By lap 41, when Rosberg pitted after a slowish second stint (the team blamed debris lodged in his front wing) that had most front-runners bottled up just behind, Vettel was almost 25 seconds clear. Once the Mercs and Webber had come in for fresh tyres – all going for mediums – Vettel was more than half a minute to the good. He made his second stop on lap 44, fitted a set of super-softs and disappeared over the horizon. He was bothered only by a minor braking vibration, towards the race’s conclusion, but you’d never have guessed. Horner rated this as one of Vettel’s finest drives and it was hard to disagree. Yes, he had a tyre advantage during the event’s final phase – but he’d put himself in a position to earn it.
Alonso took an unlikely second, profiting from Ferrari’s earlier tactical decision. “We pitted under the safety car when we saw Rosberg wasn’t stopping,” the Spaniard said. “We had to try something different, because otherwise we weren’t fast enough to beat them.”
The team told him to watch his tyres as he rejoined, because he’d be staying out for the duration, and it took the late second-stoppers so long to work through traffic that he’d eventually salvage second. The main threat would have been Grosjean, whose Lotus is famously light on its feet, but he dropped out soon after the restart when his engine lost air pressure.
Button was shuffled up to third by the later stops, with Räikkönen and Sergio Pérez on his tail, but his enduring defence finally wilted (in tandem with his Pirellis) and the Finn swept into third around the outside of Turn 14 on lap 54. Webber and the Mercedes drivers gradually worked their way through the dense, tiptoeing traffic and the Australian almost had Räikkönen in his sights, but his engine then lost water pressure. He tried short-shifting, but became slower and slower until his engine blew on the final lap and he ground to a fiery halt. Rosberg thus took fourth from Hamilton, while Massa made a third stop – Ferrari had put him on super-softs on lap 25 – and fresh rubber enabled him, too, to slice up to sixth, from Button, Pérez, Hülkenberg and Sutil, whose team-mate di Resta crashed out on lap 55, while running 10th.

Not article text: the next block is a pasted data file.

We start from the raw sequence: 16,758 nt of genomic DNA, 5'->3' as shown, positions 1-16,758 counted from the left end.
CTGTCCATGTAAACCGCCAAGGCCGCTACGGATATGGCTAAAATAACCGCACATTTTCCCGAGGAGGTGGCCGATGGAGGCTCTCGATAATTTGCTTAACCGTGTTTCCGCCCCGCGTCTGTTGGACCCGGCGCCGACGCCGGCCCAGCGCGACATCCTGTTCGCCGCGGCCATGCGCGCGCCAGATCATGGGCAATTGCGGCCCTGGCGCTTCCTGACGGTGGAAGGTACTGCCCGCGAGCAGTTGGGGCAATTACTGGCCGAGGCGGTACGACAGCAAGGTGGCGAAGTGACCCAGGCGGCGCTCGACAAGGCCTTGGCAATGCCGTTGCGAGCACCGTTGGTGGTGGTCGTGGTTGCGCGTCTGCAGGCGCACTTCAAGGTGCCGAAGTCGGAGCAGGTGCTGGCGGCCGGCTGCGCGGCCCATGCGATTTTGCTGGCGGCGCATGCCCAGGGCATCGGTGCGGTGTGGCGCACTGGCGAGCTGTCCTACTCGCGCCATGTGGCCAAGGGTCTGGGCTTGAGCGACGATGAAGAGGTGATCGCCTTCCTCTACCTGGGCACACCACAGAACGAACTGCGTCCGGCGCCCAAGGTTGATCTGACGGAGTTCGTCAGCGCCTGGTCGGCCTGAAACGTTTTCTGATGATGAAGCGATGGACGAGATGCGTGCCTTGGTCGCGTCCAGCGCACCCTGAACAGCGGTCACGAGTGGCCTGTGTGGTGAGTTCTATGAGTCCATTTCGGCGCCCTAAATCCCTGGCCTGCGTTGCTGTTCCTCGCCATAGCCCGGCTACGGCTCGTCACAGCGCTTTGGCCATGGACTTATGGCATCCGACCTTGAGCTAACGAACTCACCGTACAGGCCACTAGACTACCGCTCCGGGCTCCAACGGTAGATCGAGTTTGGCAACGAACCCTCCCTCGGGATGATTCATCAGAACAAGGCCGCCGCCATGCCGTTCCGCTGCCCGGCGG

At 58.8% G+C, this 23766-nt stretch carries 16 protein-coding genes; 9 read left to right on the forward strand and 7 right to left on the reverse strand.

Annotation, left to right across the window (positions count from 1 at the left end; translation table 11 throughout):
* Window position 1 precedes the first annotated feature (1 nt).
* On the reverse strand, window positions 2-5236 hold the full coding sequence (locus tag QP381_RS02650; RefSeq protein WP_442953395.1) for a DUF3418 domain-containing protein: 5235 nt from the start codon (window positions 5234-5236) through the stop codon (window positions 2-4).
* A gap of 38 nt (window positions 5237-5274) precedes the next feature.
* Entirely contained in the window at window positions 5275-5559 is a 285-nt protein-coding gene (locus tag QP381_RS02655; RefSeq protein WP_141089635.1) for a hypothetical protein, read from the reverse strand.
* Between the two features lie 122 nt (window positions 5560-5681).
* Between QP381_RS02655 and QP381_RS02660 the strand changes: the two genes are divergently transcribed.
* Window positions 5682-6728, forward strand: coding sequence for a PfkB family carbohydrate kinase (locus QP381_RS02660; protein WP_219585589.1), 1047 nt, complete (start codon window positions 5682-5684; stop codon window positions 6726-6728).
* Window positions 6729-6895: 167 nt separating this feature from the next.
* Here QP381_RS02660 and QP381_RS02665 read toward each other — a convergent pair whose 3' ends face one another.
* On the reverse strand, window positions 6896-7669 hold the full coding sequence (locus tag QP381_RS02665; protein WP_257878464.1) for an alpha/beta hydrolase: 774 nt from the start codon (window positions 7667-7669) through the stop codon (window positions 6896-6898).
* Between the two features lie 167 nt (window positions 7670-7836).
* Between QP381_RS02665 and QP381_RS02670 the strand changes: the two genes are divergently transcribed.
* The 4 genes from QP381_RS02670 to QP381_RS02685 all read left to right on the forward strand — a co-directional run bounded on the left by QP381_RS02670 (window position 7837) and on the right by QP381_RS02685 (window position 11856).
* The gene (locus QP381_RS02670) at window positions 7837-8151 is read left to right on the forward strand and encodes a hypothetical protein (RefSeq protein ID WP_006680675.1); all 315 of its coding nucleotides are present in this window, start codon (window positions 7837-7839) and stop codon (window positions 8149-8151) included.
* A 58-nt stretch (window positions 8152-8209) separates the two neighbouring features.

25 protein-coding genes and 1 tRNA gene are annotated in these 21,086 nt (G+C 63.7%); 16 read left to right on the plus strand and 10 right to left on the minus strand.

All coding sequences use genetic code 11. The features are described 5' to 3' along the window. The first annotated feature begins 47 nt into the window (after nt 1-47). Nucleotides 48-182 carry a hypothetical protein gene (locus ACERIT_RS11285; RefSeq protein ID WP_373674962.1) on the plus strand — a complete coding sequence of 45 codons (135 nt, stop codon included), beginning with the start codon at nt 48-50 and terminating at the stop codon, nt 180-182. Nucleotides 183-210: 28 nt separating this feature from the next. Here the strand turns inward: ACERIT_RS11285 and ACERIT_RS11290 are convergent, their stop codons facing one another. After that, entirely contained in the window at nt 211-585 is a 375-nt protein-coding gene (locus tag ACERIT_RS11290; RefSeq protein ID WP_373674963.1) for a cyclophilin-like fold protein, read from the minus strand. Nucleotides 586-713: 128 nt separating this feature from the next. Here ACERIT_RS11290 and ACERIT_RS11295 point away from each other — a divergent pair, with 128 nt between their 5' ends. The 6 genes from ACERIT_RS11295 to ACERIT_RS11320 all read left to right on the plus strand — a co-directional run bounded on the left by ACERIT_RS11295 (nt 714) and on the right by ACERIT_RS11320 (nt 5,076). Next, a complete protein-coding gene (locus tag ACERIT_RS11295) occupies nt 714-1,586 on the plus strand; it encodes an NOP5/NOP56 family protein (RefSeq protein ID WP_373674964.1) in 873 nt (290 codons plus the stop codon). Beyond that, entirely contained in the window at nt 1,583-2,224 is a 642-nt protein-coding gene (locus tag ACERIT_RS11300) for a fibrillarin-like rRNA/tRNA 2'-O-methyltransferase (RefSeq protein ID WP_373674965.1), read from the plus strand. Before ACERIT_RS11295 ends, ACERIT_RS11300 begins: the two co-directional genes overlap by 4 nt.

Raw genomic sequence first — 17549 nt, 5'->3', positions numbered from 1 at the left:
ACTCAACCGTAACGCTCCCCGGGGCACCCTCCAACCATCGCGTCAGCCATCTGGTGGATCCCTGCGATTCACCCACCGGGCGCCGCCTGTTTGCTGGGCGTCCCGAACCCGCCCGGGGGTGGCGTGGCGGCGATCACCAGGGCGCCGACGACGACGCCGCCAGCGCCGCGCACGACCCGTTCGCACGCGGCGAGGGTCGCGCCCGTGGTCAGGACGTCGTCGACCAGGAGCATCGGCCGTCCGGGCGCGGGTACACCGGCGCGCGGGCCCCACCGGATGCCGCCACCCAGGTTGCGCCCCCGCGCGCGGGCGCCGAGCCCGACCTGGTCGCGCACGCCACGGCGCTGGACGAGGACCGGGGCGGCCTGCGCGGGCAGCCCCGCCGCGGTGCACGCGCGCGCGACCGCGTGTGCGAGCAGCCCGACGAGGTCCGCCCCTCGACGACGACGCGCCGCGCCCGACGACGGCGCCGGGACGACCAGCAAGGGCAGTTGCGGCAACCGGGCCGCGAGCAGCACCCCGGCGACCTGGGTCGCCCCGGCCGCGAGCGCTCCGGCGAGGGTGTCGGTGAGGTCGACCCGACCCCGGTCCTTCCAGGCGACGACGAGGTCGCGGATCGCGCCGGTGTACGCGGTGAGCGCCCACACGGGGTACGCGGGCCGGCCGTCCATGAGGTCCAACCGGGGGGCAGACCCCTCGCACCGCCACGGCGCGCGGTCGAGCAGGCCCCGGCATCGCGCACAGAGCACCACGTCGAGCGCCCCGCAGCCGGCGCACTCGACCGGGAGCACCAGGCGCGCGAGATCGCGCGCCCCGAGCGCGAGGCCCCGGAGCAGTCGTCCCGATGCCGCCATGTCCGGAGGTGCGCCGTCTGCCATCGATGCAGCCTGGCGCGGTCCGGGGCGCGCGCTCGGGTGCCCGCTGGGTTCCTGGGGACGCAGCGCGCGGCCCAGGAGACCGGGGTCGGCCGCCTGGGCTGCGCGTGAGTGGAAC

“It wasn’t easy to get everything right all weekend,” Vettel said, “but it’s the commitment from everybody at Red Bull that ultimately enabled us to control the race. It’s a privilege to be part of that.”
He leads the championship by 60 points and Alonso admitted that only bad fortune will separate his rival from a fourth straight world title. “We’ll need luck at each of the last six races,” he said. “This is a sport and the best team wins. At the moment that’s not us.”
He gave Webber a lift back to the pits afterwards and both were reprimanded, the Australian for walking onto the track without permission and Alonso for stopping and causing both Mercedes drivers to take avoiding action. It was Webber’s third reprimand of the campaign – and that translates as a 10-grid place penalty for Korea.
Earlier, the GP2 title contest distilled to what looks like a two-way fight between Swiss racer Fabio Leimer and Brit Sam Bird, although Felipe Nasr and Stefano Coletti retain mathematical chances ahead of the Abu Dhabi showdown. Bird led all the way to win the Singapore sprint and trails Leimer by only seven points.
GP2 has a reputation for comedic mishaps and the latest was saved for the cooling-off lap. The top three were supposed to drive around to the podium ceremony, while other drivers returned to the paddock by turning left through an aperture along Raffles Boulevard. Lapped American Alex Rossi did the latter – and Leimer, who finished third, was caught unawares. He T-boned his rival and, like Webber, had to cadge a lift to the pits. With hindsight, he was wise to plump for the safety car…